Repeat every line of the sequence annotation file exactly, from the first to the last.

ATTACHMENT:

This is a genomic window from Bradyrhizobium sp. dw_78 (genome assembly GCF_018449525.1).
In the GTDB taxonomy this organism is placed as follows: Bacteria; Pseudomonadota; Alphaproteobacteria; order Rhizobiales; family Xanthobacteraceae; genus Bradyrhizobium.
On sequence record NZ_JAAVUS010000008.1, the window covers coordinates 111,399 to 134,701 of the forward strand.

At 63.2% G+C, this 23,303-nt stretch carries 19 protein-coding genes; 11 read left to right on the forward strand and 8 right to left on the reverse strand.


This is a genomic window from Bradyrhizobium sp. dw_78 (genome assembly GCF_018449525.1).
In the GTDB taxonomy this organism is placed as follows: Bacteria; Pseudomonadota; Alphaproteobacteria; order Rhizobiales; family Xanthobacteraceae; genus Bradyrhizobium.
On sequence record NZ_JAAVUS010000008.1, the window covers coordinates 111,399 to 134,701 of the forward strand.

At 63.2% G+C, this 23,303-nt stretch carries 19 protein-coding genes; 11 read left to right on the forward strand and 8 right to left on the reverse strand.